Sep 4, 2012, 5:05 PM EDT
Despite posting record revenues, the NHL has lost approximately $240 million over the last two seasons, a league source tells RDS’s Renaud Lavoie.
The NHL has faced a considerable, if not impossible, PR challenge during the latest CBA negotiations. How, many have wondered, can the owners be demanding concessions from the players following a season that saw the league crowing that business has never been better?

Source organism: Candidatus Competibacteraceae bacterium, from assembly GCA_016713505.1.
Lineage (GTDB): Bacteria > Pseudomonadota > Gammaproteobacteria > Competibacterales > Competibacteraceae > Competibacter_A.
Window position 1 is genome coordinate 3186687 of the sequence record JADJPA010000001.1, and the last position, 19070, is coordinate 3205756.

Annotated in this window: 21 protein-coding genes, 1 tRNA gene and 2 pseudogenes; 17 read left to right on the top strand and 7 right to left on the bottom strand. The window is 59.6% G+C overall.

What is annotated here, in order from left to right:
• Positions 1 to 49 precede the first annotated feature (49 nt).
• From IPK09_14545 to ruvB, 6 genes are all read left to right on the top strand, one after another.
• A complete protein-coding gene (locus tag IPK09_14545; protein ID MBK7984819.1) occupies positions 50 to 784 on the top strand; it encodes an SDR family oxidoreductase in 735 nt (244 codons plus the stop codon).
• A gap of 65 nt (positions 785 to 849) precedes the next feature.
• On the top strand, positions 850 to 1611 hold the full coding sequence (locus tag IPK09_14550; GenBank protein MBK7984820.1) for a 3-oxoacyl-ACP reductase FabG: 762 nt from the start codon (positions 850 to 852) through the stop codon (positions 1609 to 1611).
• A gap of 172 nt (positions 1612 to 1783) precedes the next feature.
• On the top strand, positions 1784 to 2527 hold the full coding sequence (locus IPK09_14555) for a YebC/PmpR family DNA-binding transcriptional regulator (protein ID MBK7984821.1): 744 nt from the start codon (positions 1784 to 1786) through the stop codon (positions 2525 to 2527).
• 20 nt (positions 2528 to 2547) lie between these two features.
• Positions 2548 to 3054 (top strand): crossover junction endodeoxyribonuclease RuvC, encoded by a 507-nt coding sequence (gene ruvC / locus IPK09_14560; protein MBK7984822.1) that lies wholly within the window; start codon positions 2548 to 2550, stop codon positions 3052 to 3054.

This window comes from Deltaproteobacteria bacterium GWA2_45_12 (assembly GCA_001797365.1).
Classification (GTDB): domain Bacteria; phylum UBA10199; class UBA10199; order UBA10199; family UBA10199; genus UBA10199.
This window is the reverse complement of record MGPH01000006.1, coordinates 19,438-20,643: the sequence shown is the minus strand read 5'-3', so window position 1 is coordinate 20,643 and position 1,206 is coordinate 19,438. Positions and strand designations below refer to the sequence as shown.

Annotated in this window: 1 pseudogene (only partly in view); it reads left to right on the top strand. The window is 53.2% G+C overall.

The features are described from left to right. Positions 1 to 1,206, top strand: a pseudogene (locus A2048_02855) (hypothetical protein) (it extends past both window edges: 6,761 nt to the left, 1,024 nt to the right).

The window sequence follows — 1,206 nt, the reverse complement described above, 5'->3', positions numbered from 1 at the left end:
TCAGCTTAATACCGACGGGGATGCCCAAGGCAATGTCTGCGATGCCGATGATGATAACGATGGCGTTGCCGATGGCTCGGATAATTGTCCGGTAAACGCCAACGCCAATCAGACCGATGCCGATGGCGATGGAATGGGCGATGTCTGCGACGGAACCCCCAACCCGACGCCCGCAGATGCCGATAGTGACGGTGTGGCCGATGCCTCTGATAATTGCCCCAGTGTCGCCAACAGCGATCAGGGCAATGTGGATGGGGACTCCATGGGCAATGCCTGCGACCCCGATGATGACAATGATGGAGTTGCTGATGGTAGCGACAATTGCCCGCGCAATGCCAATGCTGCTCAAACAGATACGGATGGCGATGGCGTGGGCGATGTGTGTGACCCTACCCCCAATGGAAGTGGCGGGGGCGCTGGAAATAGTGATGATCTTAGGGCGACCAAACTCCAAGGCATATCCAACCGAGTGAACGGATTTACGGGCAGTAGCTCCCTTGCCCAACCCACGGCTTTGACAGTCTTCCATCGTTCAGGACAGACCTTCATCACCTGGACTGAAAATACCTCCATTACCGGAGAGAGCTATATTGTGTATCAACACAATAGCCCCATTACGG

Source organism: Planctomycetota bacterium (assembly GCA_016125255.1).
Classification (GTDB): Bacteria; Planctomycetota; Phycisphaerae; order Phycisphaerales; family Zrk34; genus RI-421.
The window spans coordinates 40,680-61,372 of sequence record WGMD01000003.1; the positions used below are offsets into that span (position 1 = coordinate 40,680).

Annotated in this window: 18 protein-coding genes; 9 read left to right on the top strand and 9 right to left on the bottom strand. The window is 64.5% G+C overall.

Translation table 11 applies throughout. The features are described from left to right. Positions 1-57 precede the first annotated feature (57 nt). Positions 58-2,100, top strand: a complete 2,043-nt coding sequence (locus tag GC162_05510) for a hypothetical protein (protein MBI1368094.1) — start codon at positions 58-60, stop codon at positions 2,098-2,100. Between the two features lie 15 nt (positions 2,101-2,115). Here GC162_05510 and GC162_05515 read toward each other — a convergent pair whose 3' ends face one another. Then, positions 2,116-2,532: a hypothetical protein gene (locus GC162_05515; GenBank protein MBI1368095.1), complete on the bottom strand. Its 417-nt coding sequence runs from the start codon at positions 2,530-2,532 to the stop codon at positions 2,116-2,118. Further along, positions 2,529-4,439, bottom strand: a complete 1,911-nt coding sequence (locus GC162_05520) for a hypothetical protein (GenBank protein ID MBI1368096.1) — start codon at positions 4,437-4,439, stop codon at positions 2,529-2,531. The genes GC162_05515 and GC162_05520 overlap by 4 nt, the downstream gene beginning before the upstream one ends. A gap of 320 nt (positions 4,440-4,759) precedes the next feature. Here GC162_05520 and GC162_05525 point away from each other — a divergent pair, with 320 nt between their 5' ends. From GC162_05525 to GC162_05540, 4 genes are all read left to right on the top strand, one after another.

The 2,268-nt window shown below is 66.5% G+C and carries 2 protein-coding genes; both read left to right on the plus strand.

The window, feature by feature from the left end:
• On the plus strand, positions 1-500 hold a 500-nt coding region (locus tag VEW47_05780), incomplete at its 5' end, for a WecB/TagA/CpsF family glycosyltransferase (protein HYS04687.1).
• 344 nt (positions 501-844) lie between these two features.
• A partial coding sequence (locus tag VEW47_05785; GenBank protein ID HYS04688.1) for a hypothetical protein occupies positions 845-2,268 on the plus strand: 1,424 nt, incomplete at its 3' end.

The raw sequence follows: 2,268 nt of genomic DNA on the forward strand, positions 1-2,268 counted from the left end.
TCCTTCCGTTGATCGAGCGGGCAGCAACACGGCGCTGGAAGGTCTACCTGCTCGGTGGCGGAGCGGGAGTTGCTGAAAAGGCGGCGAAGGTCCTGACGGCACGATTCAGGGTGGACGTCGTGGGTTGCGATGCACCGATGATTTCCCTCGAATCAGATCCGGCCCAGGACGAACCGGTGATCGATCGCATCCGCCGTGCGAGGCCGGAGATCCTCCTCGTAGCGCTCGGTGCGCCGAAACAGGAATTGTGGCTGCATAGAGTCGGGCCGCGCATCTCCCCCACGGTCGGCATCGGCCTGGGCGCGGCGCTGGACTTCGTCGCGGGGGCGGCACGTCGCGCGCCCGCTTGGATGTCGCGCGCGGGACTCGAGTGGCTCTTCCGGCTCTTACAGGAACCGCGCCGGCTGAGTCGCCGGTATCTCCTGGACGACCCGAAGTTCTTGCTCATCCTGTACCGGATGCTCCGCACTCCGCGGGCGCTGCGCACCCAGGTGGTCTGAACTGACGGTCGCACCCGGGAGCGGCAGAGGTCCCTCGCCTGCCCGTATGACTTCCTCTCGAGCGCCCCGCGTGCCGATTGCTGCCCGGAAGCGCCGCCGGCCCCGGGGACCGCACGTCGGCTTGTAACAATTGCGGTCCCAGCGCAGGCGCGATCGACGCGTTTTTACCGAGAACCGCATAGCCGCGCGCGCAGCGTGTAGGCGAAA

The NHL painted a much bleaker picture ahead of the 2004-05 lockout, going so far as to commission a report from former SEC chairman Arthur Levitt that showed a $273 million loss during the 2002-03 season.
The NBA painted a similarly bleak picture prior to last season’s lockout, claiming the league was losing upwards of $300 million per season.
Of course, now that the NHL has played the “we’re losing money” card, it’s also opened itself up to the “maybe if you didn’t have a team in Phoenix” rebuttal.
After all, not all business losses can be chalked up to paying the employees too much.
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